Dr Bernadette Carr answers your questions on ingrown toenails and sleep disturbances

Dr Bernadette Carr answers your questions on how to deal with an ingrown toenail and how to get a good night’s sleep.

Q. I’m in my late 30s and the toenails on my two big toes have been really painful of late. Also the skin beside the nail is red and inflamed. I have a habit of cutting my toenails very short, could this be an ingrown toenail?

A. Pain in the toenails can be very uncomfortable as you have found. Ingrown toenails (onchyocryptosis) are very common, particularly in the big toe and may affect one or both sides of the nail. Females and males are affected equally.

They occur when the side of the nail cuts into the skin bedside the nail and sometimes this skin can get infected and it becomes red and swollen.

Cutting the toenails very short is a common cause of ingrown toenails as is wearing tight-fitting shoes or socks. 

Other causes include an injury to the toenail or a fungal nail infection such athlete’s foot.

As the skin beside your toenail is red, you need to make an appointment with your GP who can examine the nails and make a diagnosis. This is particularly important if the nail is infected.

To prevent an ingrown toenail here are some general suggestions:

Toenails should be cut straight across, do not cut too short or cut in at the sides.

Avoid wearing shoes or tights that are too tight.

Wear comfortable shoes that fit properly and have space around the toes without being too loose.

Practice good foot hygiene, wash your feet regularly and dry them thoroughly.

When you are at home, try going about with bare feet to keep pressure off the toes. I am sure that your GP will be able to reassure you and advise on the appropriate management.

Q. Recently I have noticed I am not sleeping as well as I should. I am waking up early and several times throughout the night. What can I do?

A. Sleep disturbance may be a sign of an underlying condition such as stress. Low mood or anxiety disorders may manifest as sleep disturbance. 

It is important to consult your doctor if you feel that anxiety or mood issues are an issue for you. The amount of sleep needed by any individual may vary widely. 

Current recommendations suggest the optimum amount is between seven-and-a-half to nine hours a night for a healthy adult.

Many natural strategies can be employed to help you improve the quality of the sleep you are getting.

Begin by taking a look at intake of caffeine in the diet in the form of coffee/tea /soft drinks can be helpful. 

Avoid drinking these drinks from the evening onwards to ensure the body is sufficiently ‘wound-down’ to help you get a relaxing sleep.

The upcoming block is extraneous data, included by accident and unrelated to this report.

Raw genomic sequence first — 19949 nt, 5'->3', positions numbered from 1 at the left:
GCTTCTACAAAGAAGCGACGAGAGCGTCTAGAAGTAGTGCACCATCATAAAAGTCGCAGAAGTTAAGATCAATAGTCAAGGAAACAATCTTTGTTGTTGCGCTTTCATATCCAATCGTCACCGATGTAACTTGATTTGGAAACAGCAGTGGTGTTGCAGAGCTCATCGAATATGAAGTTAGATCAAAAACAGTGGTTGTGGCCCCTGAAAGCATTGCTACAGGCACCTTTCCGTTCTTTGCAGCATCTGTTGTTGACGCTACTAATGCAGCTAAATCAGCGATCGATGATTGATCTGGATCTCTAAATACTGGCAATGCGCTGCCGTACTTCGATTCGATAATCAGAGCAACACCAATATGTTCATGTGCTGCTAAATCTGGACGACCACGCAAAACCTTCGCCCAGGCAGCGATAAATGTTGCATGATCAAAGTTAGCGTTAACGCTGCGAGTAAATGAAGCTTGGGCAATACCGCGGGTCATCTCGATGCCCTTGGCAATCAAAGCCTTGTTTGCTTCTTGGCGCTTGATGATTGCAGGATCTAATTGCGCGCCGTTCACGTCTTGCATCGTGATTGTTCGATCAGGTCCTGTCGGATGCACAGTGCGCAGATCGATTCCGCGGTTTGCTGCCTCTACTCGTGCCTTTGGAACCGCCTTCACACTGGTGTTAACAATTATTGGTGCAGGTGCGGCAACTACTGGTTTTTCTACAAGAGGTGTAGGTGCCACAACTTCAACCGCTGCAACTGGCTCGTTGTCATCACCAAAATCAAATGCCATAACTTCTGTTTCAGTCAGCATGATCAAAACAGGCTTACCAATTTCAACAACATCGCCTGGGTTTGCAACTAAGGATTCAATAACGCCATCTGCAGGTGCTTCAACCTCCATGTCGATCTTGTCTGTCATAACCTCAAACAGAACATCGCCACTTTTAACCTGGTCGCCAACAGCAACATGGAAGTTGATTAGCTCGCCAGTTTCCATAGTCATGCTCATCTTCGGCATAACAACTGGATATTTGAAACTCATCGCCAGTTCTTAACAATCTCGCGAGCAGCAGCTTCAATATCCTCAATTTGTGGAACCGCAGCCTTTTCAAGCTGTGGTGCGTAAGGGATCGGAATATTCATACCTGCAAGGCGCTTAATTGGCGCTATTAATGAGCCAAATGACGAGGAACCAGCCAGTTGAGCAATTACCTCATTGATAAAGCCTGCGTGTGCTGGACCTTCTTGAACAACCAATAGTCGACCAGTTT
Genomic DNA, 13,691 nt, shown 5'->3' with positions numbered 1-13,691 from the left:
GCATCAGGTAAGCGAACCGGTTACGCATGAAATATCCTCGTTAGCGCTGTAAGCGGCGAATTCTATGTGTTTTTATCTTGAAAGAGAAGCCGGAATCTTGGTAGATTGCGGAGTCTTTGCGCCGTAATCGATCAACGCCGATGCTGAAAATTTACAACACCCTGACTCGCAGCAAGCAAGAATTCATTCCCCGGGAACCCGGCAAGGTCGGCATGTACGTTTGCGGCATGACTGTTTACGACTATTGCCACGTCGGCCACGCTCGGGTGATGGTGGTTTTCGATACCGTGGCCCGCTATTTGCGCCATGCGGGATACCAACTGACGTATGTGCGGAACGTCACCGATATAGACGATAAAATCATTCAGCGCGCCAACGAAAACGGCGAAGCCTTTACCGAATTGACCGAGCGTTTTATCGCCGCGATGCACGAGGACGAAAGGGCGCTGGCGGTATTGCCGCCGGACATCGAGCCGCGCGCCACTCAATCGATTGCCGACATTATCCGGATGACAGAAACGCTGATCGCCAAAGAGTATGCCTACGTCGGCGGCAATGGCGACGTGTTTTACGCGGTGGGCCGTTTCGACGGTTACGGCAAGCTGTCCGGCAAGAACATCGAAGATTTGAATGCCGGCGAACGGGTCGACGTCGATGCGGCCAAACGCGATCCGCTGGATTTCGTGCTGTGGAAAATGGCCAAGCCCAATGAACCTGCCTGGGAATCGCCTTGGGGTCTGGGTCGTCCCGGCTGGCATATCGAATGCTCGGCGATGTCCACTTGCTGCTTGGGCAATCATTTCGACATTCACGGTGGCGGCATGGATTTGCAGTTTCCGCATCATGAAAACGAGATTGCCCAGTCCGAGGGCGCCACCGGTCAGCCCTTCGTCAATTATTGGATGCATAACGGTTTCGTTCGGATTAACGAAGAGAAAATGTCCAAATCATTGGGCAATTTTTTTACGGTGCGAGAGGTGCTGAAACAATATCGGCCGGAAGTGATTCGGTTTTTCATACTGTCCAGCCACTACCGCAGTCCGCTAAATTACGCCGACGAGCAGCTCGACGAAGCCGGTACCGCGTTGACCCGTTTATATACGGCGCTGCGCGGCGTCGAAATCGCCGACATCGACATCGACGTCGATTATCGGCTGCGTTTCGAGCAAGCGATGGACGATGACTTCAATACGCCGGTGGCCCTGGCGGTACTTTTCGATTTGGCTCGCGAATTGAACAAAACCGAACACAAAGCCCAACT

Good sleep routines are important for the body. If possible it can be useful to set a time for bed and adhere to this. This will help establish a sleep pattern.

Avoiding use of technology immediately before going to bed also helps to relax the body and prepare for sleep. Keep TVs and computers out of the bedroom.

Ensuring the bedroom is in darkness will also help the body to produce melatonin — one of the hormones which regulates your sleep-wake cycle.

A hot milky drink before bed may also help sleep. The enzyme tryptophan, which is found in milk is believed to help induce sleep. Avoiding alcohol before bed will also help improve the quality of your sleep.

While alcohol may initially help you sleep it will ultimately reduce the quality of this sleep. 

It is a good idea to avoid large meals before bed also, as this can contribute to heartburn and indigestion which may in turn disturb your sleep.

Exercise is important in contributing to the quality of sleep a person gets. Thirty minutes of exercise daily should also contribute to good sleep. The timing of this exercise can also be important.

Exercising too late in the evening can stimulate the body which may make it harder to wind down and get a satisfying night’s sleep.

Relaxation strategies such as practicing deep breathing or mindfulness techniques are also useful in helping the body to switch off and contribute to restful sleep.


Lifestyle

Garden heron shows himself as a New Age male

The most honest account you will ever read about the onset of the menopause

'I did it for the money': Francis Rossi opens up about life in Status Quo

Working Life: Dr Carl Fagan, consultant in intensive care medicine, Beacon Hospital, Dublin

More From The Irish Examiner